Science and the Public in the Nation-State: Historic and Current Configurations in Global Perspective, 1800-2010

Science and the Public in the Nation-State: Historic and Current Configurations in Global Perspective, 1800-2010

Interdisciplinary workshop at the University of Tübingen, Sept. 11-13, 2014

Conveners: Andreas Franzmann (Tübingen), Axel Jansen (Tübingen, Cambridge/UK), Peter Münte (Bielefeld)
Organization and contact: Lars Weitbrecht (scienceinthenationstate AT gmail.com)

The workshop allows for the exploration of the relationship between science and the nation-state from a new perspective. In nation-states that have traditionally supported research science (such as England, France, Germany, and the US), the profession evolved under the protective wing and as an ally of the political sovereign. Academic professions have played a significant role in the consolidation of national states. The conference focuses on historical configurations of science and the nation-state in Europe and in North America in order to compare these configurations to emerging science-oriented states such as China and India – countries that have significantly expanded their science budgets in recent decades. The relationship between science as a profession and the nation-state will provide an analytical framework for discussing important historic developments in different countries. What has been the public role of the academic professions? And what are the effects on research of “national policy decisions”? Click here for full workshop exposé.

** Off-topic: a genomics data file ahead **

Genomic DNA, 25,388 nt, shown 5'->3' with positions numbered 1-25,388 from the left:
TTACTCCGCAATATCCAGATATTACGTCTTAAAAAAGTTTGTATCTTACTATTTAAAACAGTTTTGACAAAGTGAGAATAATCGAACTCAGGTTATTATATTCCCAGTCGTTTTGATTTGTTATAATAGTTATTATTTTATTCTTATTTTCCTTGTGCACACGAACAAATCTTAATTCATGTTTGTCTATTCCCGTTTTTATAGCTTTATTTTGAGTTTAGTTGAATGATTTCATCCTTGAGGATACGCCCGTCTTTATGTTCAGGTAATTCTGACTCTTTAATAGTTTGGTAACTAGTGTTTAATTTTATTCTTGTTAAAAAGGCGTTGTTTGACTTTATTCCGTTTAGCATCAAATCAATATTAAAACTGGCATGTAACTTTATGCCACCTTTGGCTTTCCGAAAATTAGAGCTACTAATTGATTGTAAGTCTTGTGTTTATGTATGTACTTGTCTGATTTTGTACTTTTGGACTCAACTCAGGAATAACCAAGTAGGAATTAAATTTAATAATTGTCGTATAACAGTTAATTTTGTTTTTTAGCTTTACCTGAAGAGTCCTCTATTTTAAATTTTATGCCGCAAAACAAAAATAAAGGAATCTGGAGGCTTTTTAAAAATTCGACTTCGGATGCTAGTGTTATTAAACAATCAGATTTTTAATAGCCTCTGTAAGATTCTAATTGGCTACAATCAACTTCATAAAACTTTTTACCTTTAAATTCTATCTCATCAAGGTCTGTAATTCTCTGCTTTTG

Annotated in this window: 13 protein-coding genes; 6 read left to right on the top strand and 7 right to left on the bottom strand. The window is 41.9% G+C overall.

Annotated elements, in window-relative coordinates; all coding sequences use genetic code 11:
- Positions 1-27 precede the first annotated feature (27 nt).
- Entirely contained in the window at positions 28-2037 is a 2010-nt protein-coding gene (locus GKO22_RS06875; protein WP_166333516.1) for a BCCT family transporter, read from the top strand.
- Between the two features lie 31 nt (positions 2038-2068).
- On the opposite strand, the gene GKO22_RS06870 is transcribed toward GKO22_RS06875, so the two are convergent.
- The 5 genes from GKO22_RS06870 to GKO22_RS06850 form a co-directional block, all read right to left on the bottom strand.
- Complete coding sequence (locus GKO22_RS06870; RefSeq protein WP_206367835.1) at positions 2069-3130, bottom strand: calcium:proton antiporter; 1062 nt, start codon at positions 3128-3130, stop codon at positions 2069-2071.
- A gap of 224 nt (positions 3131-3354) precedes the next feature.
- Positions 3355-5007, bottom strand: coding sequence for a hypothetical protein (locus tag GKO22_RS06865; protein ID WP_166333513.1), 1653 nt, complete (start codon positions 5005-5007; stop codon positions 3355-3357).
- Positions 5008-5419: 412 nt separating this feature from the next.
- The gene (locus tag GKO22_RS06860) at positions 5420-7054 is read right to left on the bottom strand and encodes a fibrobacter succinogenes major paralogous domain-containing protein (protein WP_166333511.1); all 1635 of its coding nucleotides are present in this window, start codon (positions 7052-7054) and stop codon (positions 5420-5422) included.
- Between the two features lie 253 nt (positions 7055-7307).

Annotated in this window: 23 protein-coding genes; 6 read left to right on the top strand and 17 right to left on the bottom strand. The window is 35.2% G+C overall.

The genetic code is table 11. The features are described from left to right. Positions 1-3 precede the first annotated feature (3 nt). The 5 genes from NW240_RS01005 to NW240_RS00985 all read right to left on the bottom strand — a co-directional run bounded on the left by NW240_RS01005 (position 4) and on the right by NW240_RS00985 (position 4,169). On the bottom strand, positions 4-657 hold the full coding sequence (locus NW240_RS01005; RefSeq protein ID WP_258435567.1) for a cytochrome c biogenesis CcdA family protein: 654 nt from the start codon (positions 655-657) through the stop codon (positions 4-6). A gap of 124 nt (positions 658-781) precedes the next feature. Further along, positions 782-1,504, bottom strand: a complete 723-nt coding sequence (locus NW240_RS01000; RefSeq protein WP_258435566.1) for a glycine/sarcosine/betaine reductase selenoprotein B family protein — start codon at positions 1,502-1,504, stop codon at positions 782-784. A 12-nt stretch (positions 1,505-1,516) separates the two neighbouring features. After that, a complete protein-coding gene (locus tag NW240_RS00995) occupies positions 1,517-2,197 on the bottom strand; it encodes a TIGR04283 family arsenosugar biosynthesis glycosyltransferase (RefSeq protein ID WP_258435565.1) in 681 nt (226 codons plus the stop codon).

The workshop meets at Universität Tübingen, Alte Aula, Münzgasse 22-30, 72070 Tübingen/Germany (click here for map).

All welcome, attendance is free. If you wish to attend, please use our online form (click here).

The workshop is supported by the Volkswagen Foundation (Project “Public Context of Science”) and the Vereinigung der Freunde der Universität Tübingen (Universitätsbund) e.V.

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About Nicholas

Associate Professor of Sociology, Environmental Studies, and Science and Technology Studies at Penn State, Nicholas mainly writes about understanding the scientific study of states and, thus, it is namely about state theory. Given his training in sociology and STS, he takes a decidedly STS-oriented approach to state theory and issues of governance.

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